Just as there is a point when an emphasis on peace-building can block healing and therefore real restoration, so can a narrow focus on the warrior archetype and its claims on us can lure us into the glorification of war and violence that denies the reality of war and leads generation after generation into its horrors. Tick is aware of this. He is trying to present an adequate culture, religious, and ritual “container” for it so that we can deal with the tragedies of human conflict.
Even as he seeks to retrieve the Warrior archetype in order to reconstruct a healing process for veterans, he also is driven to argue that the conditions of modern warfare have made it impossible to accomplish the personal transformation at the heart of the classic warrior’s quest. Modern technology has separated the soldier from the warrior experience even as it bathes us in blood and destruction. Warfare doesn’t test individuals in a clear public way; it severs the bond (yes, bond) between combatants, drawing non-combatants and the natural world into its destruction. Its destructiveness has escaped the bounds of public policy and personal achievement that once made it “meaningful” in Chris Hedges terms [War is a Force that Gives Us Meaning (Anchor, 2003)]. This makes it even more urgent that we find ways to enable survivors of war to integrate this experience into a personal identity and social mission that builds up non-violent means for resolving conflicts and caring for the earth.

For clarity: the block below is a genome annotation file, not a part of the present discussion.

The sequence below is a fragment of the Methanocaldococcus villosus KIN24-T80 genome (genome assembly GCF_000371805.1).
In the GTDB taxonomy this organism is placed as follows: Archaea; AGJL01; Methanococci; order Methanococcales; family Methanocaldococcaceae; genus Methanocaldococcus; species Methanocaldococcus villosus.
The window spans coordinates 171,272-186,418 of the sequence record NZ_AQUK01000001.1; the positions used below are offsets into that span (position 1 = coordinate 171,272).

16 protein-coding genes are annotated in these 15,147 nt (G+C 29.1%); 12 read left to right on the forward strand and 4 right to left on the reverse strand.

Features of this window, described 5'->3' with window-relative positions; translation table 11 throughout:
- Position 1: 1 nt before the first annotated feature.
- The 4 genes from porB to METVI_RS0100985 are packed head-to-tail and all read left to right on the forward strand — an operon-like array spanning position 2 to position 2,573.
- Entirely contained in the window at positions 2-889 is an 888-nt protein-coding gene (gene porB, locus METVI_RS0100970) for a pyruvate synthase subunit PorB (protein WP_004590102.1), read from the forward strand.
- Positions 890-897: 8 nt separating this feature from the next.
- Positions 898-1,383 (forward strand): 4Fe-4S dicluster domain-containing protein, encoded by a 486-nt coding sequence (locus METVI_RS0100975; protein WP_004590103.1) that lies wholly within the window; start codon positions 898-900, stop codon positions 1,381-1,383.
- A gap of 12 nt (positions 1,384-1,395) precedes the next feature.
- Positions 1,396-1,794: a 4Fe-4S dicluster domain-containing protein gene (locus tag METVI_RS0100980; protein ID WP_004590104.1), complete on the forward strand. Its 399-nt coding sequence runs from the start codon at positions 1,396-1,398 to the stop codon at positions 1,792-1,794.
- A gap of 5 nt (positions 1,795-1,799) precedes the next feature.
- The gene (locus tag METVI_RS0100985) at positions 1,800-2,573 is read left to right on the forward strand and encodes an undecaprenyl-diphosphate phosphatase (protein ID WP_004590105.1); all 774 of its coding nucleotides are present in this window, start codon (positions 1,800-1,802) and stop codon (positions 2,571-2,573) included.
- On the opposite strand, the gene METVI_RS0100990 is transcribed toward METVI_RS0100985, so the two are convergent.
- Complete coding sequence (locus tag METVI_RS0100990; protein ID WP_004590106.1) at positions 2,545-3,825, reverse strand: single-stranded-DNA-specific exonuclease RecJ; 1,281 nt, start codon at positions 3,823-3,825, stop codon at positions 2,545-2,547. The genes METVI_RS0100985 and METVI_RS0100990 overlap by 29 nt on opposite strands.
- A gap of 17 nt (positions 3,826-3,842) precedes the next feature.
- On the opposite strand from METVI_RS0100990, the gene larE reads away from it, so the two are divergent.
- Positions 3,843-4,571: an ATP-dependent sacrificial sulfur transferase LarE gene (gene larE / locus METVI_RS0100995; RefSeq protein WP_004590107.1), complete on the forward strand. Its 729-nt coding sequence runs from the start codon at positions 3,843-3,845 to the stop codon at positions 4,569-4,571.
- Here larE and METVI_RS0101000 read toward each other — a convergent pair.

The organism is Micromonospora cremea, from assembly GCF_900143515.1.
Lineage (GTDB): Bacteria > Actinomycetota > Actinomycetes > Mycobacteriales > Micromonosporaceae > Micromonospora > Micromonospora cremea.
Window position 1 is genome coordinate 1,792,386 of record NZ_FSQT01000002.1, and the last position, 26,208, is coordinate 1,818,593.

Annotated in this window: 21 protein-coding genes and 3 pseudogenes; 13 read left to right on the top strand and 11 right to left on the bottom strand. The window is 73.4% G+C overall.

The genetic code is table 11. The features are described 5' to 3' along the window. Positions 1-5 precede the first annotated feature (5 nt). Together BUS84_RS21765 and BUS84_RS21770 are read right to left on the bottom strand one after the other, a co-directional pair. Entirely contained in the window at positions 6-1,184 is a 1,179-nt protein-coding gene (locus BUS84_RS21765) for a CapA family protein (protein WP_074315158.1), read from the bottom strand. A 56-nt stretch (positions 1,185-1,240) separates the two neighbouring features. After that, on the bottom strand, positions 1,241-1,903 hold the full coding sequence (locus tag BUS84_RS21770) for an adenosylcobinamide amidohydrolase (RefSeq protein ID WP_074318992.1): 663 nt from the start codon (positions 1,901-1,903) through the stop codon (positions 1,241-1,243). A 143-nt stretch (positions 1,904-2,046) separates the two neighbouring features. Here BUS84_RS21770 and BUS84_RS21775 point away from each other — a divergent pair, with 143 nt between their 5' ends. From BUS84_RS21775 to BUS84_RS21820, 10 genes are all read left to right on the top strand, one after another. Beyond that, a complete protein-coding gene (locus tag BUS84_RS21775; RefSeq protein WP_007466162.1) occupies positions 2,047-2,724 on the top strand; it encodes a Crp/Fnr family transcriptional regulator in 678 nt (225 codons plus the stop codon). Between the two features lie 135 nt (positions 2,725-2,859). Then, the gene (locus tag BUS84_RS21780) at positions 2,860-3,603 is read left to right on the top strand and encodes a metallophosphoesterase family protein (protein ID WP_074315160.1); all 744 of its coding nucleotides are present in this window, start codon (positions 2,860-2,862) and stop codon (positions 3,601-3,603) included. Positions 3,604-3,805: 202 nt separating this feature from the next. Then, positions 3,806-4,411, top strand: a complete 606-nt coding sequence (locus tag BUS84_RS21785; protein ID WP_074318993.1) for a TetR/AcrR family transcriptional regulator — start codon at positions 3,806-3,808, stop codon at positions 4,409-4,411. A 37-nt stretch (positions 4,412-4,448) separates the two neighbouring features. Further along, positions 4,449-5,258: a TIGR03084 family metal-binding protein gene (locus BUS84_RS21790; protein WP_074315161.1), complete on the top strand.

In Red Clay, Blood River, I was trying to get at some of these healing connections in terms of our experience of slavery, exploitation of the earth, and “removal” of peoples from their ancestral lands. In juxtaposing contemporary searches for meaning and vocation with stories so deep and forgotten that only Earth can remember them, I was struggling with a question similar to Tick’s – how can we honestly integrate our past into a present vocation to care for each other and the earth? His book is a critical addition to my reflections on this question.

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2 Responses to On War and the Soul

  1. Thanks, Elaine!
    Yes, Judith Herman is one of the sources for Tick’s reflections. She takes in a whole array of trauma, especially the trauma experiences of women. Very insightful stuff.

  2. Elaine Beitelspacher says:

    One very good book on this subject is Trauma & Recovery by Judith Lewis Herman. She talks about how revolutionary it is for war veterans to be able to talk about their experiences. Not only is it part of the process of recovery for the soldier but for the whole society.